Today, Prime Cut is being trained for a new career, thanks to the actions of Brogden and her sister, Kristy Willwerth, who is working with him at her Picturesque Farm near Warrenton, Va.

    Brogden hopes the fact she purchased Prime Cut–a horse with whom she had been formerly connected–in order to ensure his safety and welfare will inspire other breeders to do the same.

Source: BloodHorse.com; OTTB Spotlight; 20 January, 2014

5 thoughts on “Off the Menu: Gourmet Dinner and Prime Cut survive Thoroughbred racing”

  1. ~”We torture and kill two billion sentient living beings each week. Ten thousand entire species are wiped out every year because of the actions of one, and we are now facing the sixth mass extinction in cosmological history. If any other organism did this, a biologist would consider them a virus.” – Phillip Wollen, Australian Philanthropist~

    Like

  2. Thanks for the info Barbara. Big changes, for sure. Gotta wonder what the breeders are doing, besides choking on their breed-with-abandon business model. I guess that they’re as surprised as horse welfare advocates were by this ban. North American (re: US, Canadian, Mexican) horses have never been bred or raised for human consumption, yet some 102,000 US horses shipped to slaughter in Mexican plants in 2014 as of December 13.

    Will the countries who long accepted these live loads now fully comprehend that this meat was neither managed or regulated for the purpose of human consumption?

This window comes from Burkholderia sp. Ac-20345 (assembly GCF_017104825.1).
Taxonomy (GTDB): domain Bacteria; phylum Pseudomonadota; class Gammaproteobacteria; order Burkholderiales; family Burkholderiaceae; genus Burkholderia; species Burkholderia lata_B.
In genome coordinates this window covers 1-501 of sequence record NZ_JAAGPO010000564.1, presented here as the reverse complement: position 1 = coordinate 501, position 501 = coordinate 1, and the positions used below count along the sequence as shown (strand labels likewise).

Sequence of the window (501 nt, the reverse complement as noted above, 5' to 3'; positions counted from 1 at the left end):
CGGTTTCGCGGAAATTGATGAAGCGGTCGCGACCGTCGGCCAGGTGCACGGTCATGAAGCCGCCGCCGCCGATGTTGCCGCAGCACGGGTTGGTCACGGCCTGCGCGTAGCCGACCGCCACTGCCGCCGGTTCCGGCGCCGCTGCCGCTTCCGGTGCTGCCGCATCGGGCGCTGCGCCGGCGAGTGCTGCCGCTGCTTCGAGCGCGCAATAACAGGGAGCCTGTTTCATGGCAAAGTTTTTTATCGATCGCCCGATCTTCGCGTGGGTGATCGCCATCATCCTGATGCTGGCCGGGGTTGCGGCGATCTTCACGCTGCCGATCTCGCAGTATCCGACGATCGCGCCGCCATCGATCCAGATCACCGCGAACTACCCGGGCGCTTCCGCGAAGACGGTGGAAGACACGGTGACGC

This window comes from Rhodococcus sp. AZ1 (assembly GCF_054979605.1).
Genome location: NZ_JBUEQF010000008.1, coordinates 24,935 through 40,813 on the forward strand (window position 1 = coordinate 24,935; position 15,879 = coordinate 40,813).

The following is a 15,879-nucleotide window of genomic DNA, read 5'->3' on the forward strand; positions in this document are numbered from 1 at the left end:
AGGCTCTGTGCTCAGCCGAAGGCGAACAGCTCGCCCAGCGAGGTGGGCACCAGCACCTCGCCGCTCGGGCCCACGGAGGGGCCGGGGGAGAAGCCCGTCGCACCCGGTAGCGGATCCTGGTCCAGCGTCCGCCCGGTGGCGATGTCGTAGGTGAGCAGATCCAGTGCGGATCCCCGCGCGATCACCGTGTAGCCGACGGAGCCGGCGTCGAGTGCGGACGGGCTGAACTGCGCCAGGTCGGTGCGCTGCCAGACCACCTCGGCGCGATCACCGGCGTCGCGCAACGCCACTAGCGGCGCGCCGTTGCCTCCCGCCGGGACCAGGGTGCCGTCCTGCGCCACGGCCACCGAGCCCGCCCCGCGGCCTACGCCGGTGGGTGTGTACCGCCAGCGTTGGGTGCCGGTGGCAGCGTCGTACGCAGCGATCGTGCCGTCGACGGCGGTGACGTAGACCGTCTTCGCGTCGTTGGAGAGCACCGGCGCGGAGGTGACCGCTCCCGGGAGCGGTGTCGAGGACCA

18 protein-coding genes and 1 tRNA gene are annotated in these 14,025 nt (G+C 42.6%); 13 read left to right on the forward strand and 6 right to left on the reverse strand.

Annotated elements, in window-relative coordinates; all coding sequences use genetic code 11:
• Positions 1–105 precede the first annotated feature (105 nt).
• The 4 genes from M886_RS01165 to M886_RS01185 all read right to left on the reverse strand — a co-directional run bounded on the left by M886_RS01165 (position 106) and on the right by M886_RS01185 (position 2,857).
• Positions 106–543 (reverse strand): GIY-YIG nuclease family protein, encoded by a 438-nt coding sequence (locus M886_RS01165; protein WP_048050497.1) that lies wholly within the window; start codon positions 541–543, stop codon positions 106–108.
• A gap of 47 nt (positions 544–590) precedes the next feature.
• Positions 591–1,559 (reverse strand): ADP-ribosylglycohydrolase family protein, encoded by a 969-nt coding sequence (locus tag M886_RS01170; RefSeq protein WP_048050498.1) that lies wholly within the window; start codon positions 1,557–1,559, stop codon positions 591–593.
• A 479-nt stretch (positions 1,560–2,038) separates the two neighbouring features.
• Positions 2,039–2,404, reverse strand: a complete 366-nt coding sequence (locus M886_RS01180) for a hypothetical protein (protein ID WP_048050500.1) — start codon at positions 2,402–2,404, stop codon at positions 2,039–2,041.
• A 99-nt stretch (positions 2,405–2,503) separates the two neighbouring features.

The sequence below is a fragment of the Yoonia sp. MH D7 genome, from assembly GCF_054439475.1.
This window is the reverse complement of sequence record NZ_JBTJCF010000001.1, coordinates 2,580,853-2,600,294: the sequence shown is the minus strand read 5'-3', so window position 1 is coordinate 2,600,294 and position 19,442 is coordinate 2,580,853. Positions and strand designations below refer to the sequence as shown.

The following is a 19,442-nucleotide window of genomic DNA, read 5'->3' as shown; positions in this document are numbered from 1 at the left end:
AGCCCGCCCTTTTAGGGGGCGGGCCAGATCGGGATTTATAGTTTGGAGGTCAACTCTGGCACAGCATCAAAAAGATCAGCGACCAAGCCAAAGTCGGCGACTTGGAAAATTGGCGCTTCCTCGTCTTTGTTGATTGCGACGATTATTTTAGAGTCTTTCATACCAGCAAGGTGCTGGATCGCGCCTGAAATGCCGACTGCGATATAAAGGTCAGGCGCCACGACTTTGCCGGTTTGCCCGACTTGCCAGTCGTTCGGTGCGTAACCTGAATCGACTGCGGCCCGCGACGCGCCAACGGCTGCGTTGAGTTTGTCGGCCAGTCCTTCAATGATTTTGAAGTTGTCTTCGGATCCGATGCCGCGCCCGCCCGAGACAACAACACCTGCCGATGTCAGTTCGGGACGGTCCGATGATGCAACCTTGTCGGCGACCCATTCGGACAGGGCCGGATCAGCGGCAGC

Are authorities along every inch of this untenable situation now fully aware of the hazards that they’ve long turned a blind eye to? That their countrymen, their own families consumed this meat?
    Makes one think of some old movie with a conspiracy theory storyline. With the inevitable warning to never trust the government.
    Oh well. They just wouldn’t listen.

    Do you hear that sound? That’s the pharmaceutical companies. They’re scrambling now so they can get those equine wormers, painkillers, etc to USDA, etc., for approvals for use on animals intended for human consumption.

    http://www.vetsforequinewelfare.org/medications.php
    http://usda.mannlib.cornell.edu/usda/ams/AL_LS635.txt

    Like

    1. Do you really think that the EU doesn’t know about the “tainted” horse meat from Canada and Mexico? They are equally guilty and send the same kind of horses to slaughter over there. Who really raises horses exclusively for human consumption? Virtually 99% of horses that go to slaughter sold for human consumption in the EU have the same drugs in their system as horses who are slaughtered in Canada and Mexico. Wake up, the system is totally corrupt, always has been. Think about it and educate yourselves. I apologize if I have offend anyone but really…….start thinking outside of the box.

      Like

  3. I hope the folks running this site have heard that the EU has banned US horse meat being shipped from Mexico. This information came out last week from Canadian Horse Defense first and then others picked it up. I also heard that some of the horse slaughter plants in Canada have changed from horses to cattle. I believe because they expect to the EU to shut off the supply of US horses because they are doing the same thing Mexico has been doing. I also read that the EU is looking to shut down shipments of horse meat from several or all of the South American countries.

    Like

Comments are closed.